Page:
Here are some of the newest Iowa laws

Lawmakers tackled medical cannabis and lemonade

(File photo) The Iowa State Capitol building in Des Moines, photographed on Tuesday, June 10, 2014. (Liz Martin/The Gaze
(File photo) The Iowa State Capitol building in Des Moines, photographed on Tuesday, June 10, 2014. (Liz Martin/The Gazette)

DES MOINES — Starting today, Iowans are free to carry guns in courthouses — but not courtrooms — and could face harsher punishments for animal cruelty.

And lemonade stands are now legal in Iowa.

Believe it or not, kid-run lemonade stands were technically illegal before this year’s legislative session. They are now legal thanks to the actions of lawmakers and Gov. Kim Reynolds.

The legalization of lemonade stands is one of many new laws that has gone on the books this year, and a host more go into effect today.

Here are some of Iowa’s newest laws:


The state’s top elections official will require permission from legislative leaders before mailing absentee ballot request forms to voters during a public health emergency.

Republican Secretary of State Paul Pate, in an effort amid the coronavirus pandemic to limit the number of in-person voters for Iowa’s June 2 primary election, mailed absentee ballot request forms to every active registered voter in the state. The result was a record-setting turnout for a primary election.

Senate Republicans introduced and approved legislation that would have prohibited the secretary of state from taking similar action in the future. A compromise in the House led to House File 2486, which allows the secretary of state to propose such action to the Legislative Council, which is made up of House and Senate leadership.

“We think that’s important no matter who’s secretary of state, that one person shouldn’t have the authority to make such significant elections changes without the Legislature’s involvement,” Rep. Bobby Kaufmann, R-Wilton, said after the compromise passed the House.


Sure, it was already federal law. But state lawmakers also raised the legal age for purchasing tobacco and vaping products to 21.


By passing Senate File 2268, lawmakers ensured Iowa law enforcement officials will be able to enforce the law, and that the state would continue to receive up to $3.2 million in federal funding for state-run substance abuse programs.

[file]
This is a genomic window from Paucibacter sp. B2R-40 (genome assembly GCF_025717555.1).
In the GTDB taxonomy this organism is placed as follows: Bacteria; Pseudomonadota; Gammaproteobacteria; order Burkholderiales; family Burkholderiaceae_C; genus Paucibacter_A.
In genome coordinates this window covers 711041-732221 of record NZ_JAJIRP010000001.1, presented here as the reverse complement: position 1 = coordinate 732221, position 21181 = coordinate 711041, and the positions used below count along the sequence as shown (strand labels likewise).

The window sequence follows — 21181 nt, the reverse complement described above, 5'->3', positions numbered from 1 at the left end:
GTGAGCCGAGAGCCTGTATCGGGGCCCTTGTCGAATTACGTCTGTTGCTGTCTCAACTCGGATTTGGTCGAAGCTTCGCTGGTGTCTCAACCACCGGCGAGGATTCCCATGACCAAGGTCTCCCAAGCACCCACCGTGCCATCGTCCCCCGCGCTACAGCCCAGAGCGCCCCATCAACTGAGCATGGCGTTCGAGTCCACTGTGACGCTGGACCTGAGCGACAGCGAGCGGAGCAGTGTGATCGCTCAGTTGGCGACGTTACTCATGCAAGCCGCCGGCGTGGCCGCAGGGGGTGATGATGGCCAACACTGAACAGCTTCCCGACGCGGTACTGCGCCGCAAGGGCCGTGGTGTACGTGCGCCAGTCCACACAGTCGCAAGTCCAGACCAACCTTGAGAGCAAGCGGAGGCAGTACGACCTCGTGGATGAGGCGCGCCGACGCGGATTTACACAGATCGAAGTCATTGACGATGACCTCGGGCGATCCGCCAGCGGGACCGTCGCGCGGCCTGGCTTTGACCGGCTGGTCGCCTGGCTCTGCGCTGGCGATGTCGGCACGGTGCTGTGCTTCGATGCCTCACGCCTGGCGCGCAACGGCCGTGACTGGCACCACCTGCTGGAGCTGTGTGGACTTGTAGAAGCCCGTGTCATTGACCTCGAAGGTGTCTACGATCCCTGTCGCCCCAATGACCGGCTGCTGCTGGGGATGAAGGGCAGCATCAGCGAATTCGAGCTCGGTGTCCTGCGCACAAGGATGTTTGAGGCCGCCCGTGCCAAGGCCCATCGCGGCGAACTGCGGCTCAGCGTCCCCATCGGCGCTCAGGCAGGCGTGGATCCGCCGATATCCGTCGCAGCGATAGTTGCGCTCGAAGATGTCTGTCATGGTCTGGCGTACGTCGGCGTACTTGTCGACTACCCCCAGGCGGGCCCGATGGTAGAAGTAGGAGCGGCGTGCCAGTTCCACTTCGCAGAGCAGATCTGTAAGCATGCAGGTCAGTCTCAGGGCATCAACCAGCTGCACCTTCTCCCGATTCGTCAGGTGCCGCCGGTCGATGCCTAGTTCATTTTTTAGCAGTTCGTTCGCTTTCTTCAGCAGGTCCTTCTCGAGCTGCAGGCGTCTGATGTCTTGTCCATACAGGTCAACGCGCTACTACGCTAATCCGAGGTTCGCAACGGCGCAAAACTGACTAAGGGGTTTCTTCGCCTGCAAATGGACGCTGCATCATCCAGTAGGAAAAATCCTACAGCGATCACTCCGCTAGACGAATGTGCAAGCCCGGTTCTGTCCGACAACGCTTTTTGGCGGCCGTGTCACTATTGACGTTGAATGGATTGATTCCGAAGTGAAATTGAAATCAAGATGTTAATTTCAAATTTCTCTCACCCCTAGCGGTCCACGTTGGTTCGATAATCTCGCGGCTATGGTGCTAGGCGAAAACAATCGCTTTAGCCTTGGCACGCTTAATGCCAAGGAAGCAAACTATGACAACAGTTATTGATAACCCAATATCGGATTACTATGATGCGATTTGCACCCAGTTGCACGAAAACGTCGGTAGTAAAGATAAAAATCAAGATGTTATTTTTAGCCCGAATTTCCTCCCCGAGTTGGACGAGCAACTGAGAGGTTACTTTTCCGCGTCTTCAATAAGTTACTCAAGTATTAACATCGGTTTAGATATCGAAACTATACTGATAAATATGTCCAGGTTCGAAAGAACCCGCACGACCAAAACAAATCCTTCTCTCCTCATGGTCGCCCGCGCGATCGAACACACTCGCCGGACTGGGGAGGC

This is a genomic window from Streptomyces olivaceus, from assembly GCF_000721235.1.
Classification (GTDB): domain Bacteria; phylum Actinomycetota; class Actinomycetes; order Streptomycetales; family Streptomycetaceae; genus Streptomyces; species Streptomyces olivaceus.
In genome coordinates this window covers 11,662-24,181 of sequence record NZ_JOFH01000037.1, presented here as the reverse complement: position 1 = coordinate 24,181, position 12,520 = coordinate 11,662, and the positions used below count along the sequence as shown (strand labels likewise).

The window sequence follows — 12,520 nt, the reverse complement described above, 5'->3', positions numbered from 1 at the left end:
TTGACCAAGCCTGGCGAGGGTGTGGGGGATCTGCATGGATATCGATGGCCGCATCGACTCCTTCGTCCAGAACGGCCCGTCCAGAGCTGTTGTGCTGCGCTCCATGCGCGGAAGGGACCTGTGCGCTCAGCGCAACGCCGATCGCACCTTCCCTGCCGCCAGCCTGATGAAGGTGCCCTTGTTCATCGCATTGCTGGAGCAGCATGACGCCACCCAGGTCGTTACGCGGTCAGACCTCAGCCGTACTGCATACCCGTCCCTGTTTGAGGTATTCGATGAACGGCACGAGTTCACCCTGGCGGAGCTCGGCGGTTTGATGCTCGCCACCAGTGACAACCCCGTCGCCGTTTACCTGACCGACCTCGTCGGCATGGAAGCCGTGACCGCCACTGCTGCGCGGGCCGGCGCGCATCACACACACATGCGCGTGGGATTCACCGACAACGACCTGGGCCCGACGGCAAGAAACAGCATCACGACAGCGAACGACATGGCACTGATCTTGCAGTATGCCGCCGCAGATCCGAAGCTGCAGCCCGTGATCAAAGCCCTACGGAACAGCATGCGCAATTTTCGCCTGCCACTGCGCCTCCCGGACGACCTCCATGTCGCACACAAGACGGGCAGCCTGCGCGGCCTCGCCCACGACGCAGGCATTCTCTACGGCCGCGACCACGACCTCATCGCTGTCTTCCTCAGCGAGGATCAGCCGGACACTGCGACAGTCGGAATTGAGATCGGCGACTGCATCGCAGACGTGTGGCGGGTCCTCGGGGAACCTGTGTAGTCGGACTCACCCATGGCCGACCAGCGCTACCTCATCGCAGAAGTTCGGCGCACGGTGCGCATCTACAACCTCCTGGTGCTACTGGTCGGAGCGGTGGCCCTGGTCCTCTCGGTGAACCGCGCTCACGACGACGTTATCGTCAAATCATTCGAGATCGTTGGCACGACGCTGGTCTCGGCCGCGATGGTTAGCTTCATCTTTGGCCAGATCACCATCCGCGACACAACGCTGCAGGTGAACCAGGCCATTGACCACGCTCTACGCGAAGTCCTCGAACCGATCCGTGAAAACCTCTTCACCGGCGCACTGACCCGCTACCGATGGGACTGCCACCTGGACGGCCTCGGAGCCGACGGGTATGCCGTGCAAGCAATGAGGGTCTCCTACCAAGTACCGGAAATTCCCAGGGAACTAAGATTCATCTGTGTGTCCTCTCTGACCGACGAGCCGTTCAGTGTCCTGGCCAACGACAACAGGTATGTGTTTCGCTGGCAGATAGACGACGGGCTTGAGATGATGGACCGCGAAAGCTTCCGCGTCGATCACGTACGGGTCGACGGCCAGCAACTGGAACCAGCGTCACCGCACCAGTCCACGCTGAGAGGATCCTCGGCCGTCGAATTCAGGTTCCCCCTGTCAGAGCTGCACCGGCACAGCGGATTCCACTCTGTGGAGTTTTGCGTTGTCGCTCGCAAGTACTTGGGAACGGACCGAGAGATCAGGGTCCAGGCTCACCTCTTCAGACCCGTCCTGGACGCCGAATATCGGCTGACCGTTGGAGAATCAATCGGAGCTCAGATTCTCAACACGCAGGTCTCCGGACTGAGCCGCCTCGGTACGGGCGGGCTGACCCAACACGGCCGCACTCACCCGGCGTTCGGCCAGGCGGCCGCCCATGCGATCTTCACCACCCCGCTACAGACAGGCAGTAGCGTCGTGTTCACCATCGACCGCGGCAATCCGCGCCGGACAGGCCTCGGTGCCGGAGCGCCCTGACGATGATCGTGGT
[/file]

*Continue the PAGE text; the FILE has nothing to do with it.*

The state’s medical cannabis program was updated, although not everyone agrees it was for the best.

Advocates of the program and some lawmakers wanted a much broader expansion to make the program more feasible for more potential patients.

Other lawmakers, Reynolds and the Reynolds-appointed state medical cannabis advisory board supported more modest changes, which came in the form of House File 2589. The legislation adds post-traumatic stress order and severe, intractable autism as diagnoses for which an Iowa patient can obtain medical cannabis. It also caps the amount of product a patient can obtain at 4.5 grams of THC over a 90-day period. Critics contended that is too limiting to make the program effective for many potential patients.

“Here we are, five years after passing our original law … and tonight you’re going to make it even worse. Wow. No small task, colleagues,” said Sen. Joe Bolkcom, D-Iowa City, during debate on the legislation.


Iowans will be able to carry a firearm in county courthouses, but not in courtrooms.

House File 2502 also requires any local government that restricts weapons in a public building screen anyone who enters the building for weapons and provide armed security personnel inside the building.

While lawmakers who supported the measure said it was necessary to ensure safety and provide clarity across all 99 Iowa counties, a gun safety advocacy group claimed the new law effectively forces local governments to allow people to carry guns in public buildings.


Animal abuse causing serious injury or death will become a serious misdemeanor, and a second offense will be a Class D felony under House File 737

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